There are two approaches to testing software, which can often be used in a complementary fashion:
Careful systematic testing on a feature-by-feature basis, making sure everything works as advertised
An almost random use of the software to make sure it doesn’t break when stressed
Gremlins does the second sort of testing. Imagine, if you will, a very inquisitive monkey given a Palm OS device with your application on it. The monkey grabs the stylus and starts tapping away. Let’s look at some characteristics of the monkey:
It’s especially attracted to buttons, pop-ups, and other active items on the screen. It taps in nonactive areas on the screen but not very often; it likes active areas.
It’s a literate monkey that knows Graffiti. It inputs Graffiti characters—sometimes garbage runs of characters but occasionally fragments of Shakespeare.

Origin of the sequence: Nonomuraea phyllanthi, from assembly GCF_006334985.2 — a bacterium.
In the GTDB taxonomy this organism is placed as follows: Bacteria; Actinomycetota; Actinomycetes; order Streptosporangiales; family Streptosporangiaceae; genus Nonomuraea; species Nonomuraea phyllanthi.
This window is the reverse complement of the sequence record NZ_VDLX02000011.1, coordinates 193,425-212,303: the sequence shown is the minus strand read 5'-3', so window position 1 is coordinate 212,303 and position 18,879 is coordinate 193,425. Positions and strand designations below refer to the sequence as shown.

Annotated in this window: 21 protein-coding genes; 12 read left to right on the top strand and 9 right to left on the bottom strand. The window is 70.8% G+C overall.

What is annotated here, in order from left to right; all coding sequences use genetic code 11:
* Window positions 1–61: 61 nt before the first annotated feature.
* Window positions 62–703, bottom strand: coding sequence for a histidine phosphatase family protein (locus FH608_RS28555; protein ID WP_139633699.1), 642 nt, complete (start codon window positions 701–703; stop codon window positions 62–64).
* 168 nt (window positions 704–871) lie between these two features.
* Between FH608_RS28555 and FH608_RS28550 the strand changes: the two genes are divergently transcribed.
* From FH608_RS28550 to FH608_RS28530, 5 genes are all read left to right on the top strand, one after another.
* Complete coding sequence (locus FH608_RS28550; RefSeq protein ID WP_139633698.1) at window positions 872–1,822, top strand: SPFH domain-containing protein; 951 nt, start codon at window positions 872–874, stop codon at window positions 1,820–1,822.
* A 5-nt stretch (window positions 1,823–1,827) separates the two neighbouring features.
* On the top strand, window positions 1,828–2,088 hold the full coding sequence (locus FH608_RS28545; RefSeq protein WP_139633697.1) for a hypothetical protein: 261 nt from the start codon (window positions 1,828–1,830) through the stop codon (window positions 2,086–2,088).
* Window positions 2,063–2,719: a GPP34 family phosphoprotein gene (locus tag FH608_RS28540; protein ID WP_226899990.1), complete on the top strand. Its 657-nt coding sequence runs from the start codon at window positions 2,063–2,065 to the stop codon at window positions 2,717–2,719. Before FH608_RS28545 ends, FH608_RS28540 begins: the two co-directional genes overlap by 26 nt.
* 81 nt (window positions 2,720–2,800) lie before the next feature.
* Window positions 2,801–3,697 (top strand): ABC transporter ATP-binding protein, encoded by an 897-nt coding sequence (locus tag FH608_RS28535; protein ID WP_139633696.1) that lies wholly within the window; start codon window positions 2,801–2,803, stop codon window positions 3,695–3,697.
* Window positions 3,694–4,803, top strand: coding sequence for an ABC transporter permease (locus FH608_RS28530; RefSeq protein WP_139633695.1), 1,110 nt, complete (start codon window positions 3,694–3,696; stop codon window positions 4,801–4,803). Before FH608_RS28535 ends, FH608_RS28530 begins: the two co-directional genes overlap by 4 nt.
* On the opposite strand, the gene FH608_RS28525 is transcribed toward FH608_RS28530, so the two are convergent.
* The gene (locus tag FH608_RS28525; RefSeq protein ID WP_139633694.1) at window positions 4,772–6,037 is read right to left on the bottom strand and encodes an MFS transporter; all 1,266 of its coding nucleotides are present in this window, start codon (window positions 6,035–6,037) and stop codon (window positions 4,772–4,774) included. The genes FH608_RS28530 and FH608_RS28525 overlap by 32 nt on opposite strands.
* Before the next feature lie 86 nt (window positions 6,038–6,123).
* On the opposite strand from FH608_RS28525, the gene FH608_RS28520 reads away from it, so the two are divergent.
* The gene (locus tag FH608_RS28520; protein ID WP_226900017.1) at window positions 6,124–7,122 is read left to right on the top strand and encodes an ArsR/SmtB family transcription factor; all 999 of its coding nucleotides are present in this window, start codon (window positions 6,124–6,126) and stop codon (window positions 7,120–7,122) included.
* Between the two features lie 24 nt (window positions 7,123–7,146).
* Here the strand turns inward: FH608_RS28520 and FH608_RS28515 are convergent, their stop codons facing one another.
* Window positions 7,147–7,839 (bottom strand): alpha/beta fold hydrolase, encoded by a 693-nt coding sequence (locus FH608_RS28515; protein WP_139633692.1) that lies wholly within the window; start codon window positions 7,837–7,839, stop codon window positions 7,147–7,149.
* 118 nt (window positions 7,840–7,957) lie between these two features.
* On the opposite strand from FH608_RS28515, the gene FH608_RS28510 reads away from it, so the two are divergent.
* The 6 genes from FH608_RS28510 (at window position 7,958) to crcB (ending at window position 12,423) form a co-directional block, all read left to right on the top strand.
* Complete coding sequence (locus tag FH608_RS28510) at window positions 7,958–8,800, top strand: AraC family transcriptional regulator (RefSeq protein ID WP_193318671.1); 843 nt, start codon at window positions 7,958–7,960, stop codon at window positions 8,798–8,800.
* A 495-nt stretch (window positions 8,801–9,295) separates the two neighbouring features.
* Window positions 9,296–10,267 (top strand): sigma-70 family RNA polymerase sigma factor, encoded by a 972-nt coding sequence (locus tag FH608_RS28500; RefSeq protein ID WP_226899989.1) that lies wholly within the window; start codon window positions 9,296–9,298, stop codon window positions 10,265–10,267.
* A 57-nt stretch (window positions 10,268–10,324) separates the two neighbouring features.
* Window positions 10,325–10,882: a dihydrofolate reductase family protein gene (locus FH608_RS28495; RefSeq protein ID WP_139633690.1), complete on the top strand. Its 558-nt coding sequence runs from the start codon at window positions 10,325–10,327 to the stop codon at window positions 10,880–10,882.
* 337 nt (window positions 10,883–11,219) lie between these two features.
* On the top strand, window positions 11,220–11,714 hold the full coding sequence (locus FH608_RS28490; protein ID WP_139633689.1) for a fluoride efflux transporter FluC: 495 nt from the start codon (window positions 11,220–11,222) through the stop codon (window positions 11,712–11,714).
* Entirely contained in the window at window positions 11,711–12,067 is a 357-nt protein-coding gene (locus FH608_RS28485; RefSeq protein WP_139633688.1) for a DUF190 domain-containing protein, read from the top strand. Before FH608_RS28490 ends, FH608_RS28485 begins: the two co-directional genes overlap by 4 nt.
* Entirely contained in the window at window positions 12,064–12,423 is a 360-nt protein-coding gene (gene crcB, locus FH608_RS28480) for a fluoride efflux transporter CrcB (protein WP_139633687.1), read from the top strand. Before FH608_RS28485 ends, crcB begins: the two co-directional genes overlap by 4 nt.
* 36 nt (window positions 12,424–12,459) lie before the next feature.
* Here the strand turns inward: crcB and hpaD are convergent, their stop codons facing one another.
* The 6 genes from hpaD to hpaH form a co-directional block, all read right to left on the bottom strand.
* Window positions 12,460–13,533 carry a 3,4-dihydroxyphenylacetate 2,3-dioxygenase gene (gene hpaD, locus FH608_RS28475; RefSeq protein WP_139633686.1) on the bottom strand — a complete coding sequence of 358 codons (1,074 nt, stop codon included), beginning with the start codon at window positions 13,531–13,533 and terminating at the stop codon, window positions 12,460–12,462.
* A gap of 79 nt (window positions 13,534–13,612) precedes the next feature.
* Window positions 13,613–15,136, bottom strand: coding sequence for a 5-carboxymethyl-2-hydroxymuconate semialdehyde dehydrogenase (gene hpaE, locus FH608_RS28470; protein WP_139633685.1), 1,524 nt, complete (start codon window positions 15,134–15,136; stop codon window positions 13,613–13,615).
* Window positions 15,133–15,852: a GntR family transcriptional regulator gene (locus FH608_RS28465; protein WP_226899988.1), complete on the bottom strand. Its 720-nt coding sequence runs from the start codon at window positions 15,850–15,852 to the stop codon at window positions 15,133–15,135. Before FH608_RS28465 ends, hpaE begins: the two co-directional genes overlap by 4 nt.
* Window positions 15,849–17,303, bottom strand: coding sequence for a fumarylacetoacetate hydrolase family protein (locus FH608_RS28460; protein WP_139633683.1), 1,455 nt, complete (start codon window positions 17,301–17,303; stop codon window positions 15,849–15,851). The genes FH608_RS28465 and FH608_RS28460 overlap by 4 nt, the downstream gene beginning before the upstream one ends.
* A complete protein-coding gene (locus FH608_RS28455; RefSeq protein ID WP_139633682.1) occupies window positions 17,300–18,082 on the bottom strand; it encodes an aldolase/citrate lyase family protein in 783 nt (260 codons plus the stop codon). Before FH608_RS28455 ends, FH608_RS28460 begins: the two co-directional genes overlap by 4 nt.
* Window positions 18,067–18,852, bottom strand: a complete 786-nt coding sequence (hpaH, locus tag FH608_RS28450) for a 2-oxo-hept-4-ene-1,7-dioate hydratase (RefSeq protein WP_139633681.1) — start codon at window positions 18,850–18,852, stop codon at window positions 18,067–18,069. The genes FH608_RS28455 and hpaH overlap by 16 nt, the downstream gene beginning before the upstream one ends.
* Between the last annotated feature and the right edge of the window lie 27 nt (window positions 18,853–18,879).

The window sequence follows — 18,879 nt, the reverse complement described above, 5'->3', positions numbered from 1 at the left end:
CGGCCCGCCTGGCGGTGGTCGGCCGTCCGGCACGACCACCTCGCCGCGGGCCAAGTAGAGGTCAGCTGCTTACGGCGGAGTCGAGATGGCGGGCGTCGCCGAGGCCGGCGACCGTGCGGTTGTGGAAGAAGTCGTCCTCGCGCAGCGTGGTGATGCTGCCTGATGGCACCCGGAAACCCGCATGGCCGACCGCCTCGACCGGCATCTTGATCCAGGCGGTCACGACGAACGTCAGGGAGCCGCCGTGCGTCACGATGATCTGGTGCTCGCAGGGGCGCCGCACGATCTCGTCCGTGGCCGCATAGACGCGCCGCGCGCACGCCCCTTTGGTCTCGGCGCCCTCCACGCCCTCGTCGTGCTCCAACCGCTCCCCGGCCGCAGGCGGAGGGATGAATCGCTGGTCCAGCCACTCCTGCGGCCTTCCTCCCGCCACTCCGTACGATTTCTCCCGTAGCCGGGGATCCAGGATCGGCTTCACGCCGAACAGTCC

It’s hyperactive. On one of our machines, it can do about 100 events a second.
It’s well behaved. If told to debug a certain application, it won’t switch out of that application.
You start a Gremlin from the Gremlins dialog box of POSE by selecting New from the Gremlins menu. In this dialog box you specify which Gremlin you want to use and on what application (see Figure 7-14). You get to choose from 1,000 of them, each of which acts slightly differently in terms of the events it generates (the number is a seed to a pseudorandom number generator). Looking at Figure 7-14, you see that we’ve specified our ...